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breakthrough ideas

Advice From the Big Chair

The empty ‘Big Chair’

On Wednesday, my friend Mel and I attended a “meet the author” session with Wayne Johnston, a celebrated Canadian writer. He is one of my favourites and I intended to ask him for advice on approaching publishers, my next mountain to climb.

Everything was going well: I confirm the session, my camera was charged, and we arrived twenty minutes early. As we were waiting in our second row seats (we chose not to run when the doors opened), I decided to buy a copy of “The Custodian of Paradise” for Wayne to sign. I also was going to ask him to include his favourite motivational saying, something I had asked Mark Tewkesbury, gold medal swimmer from the 1992 Summer Olympic Games, when he was a mystery guest at a business conference. He wrote, “Why not me?” It didn’t really make sense until I started writing my book. 

Mel at the book seller’s table

At the start time, an empathetic co-ordinator informed us that Wayne had not yet arrived and they were trying to locate him. Every ten minutes she updated us on their efforts to find him until forty minutes had passed when she said they still could not find Wayne and  she would try to reschedule him for the fall season (she did a great job). 

My new paperweight

All was not lost: I had a great time with Mel and we discussed a few open items about my book. You can find advice and inspiration in many places and often the best guidance is not planned.

Phil
                                                                                   

The Best is Yet to Come

In the late 90s, I was influenced by the writings of Dan Sullivan, the founder of The Strategic Coach program, a process for helping entrepreneurs grow. His perspectives helped me manage my career and life. One of his core processes is called The Entrepreneurial Time System where time is divided into three types of days: “free days” (off-limits days to  rejuvenate), “buffer days” (preparation days), and “focus days” (performing days).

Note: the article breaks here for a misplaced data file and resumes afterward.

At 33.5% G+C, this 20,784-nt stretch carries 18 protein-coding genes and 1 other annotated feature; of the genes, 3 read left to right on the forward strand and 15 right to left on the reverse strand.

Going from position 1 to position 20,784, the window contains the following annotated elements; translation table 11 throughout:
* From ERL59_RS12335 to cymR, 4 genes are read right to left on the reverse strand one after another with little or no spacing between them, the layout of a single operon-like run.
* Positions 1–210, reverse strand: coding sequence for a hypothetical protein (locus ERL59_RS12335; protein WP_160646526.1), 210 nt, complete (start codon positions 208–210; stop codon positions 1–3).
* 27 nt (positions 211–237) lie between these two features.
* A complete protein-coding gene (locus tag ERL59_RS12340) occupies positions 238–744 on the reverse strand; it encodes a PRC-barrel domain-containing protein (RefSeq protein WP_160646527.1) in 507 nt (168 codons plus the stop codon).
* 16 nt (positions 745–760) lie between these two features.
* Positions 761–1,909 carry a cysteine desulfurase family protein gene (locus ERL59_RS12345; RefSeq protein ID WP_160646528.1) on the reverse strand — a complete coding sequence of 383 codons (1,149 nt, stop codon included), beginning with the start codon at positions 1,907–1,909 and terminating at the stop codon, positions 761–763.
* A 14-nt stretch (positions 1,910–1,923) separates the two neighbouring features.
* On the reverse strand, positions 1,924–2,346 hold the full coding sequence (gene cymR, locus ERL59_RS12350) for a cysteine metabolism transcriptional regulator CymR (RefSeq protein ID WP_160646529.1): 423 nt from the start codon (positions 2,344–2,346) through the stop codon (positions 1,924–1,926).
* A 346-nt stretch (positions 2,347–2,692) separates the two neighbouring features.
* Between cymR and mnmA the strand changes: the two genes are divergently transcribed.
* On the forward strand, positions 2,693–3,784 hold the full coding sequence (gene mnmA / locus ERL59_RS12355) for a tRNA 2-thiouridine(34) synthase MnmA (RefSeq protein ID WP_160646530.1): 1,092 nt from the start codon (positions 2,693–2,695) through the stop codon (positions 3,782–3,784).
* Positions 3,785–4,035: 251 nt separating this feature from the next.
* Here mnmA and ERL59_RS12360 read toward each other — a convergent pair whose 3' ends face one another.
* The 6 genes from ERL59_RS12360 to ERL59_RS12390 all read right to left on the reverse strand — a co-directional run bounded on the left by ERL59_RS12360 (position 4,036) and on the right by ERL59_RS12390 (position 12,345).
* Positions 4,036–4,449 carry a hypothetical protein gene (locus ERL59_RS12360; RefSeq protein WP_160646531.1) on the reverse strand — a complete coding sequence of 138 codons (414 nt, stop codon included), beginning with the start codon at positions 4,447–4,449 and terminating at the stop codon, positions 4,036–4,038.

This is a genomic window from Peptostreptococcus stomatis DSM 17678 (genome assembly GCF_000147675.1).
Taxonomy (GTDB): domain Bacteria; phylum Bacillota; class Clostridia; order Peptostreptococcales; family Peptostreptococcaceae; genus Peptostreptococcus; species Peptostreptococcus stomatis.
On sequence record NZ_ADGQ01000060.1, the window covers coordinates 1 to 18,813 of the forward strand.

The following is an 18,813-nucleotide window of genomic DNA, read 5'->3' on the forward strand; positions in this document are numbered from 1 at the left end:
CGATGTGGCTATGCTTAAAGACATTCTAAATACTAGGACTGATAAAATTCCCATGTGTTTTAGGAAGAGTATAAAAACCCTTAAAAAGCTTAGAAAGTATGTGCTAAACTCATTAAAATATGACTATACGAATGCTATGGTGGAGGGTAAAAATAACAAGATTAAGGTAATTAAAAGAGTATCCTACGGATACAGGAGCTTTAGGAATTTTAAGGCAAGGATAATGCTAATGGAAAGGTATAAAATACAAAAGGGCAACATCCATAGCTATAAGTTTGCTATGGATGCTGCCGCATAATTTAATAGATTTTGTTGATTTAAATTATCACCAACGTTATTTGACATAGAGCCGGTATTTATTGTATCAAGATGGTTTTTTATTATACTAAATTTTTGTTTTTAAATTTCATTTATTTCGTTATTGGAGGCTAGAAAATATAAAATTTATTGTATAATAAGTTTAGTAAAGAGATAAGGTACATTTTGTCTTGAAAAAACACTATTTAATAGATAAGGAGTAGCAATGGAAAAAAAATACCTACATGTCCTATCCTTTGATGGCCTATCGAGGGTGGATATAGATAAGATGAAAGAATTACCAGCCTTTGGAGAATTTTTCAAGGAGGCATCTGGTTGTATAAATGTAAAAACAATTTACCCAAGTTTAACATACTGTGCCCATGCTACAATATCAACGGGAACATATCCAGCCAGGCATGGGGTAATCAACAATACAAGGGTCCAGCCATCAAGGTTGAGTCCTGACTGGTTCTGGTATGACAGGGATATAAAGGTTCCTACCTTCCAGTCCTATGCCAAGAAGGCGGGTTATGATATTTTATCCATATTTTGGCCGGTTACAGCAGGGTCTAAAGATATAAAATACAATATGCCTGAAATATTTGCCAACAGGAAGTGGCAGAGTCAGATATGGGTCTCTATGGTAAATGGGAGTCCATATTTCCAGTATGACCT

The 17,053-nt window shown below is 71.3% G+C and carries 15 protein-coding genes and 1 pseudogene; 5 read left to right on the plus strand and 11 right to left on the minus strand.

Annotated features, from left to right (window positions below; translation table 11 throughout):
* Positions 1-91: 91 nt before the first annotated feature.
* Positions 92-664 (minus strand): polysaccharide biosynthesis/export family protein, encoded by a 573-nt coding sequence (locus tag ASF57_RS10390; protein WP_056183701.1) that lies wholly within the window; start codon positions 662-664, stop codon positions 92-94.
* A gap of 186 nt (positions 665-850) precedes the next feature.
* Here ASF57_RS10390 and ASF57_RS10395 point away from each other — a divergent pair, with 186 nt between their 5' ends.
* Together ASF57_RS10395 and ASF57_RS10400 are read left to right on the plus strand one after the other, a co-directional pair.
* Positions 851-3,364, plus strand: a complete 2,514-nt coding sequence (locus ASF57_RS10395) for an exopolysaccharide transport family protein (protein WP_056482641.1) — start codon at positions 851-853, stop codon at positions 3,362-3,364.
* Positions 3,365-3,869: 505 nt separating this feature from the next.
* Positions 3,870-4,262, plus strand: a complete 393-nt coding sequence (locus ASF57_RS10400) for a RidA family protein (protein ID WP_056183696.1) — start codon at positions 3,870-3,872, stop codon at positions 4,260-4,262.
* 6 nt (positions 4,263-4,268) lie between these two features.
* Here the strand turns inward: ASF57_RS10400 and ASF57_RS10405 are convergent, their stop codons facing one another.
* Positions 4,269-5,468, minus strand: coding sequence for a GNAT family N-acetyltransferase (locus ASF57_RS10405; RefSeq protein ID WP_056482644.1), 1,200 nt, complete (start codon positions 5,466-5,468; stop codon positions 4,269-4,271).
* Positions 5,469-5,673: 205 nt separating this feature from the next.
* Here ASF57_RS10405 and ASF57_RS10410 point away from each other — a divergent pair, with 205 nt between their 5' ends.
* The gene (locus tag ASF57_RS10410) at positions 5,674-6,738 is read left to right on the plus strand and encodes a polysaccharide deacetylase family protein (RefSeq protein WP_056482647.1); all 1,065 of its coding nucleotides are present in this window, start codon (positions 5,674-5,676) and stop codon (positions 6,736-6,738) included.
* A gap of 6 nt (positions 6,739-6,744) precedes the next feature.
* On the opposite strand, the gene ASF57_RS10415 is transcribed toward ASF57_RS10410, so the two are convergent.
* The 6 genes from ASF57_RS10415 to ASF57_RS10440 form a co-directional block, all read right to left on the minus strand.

Although I couldn’t organize my time in this way, I did benefit from the thinking behind it. In particular, Dan believes that you create breakthrough ideas during a series of consecutive “free days” where you completely remove yourself from work (including emails or reading business journals). Mark, my friend and fellow Sullivan fan, and I would ask each other about our breakthrough idea after each vacation. They were usually good ones.  

I thought of Dan this week when my family went skiing at Whistler. On day 3, my breakthrough idea came to me about half way up the mountain. I realized that my greatest achievements are ahead of me.This is true of most people but declaring it verbally and in writing creates the mindset necessary to make it real. Questions like “What are better achievements?” and “What would have to be true to achieve them?” have started forming the steps to reach them. My book is my next step.

As we left Whistler Village for the last time, a sign in front of the The North Face store captured the gist of my breakthrough: Never stop exploring (to become your best).

Phil

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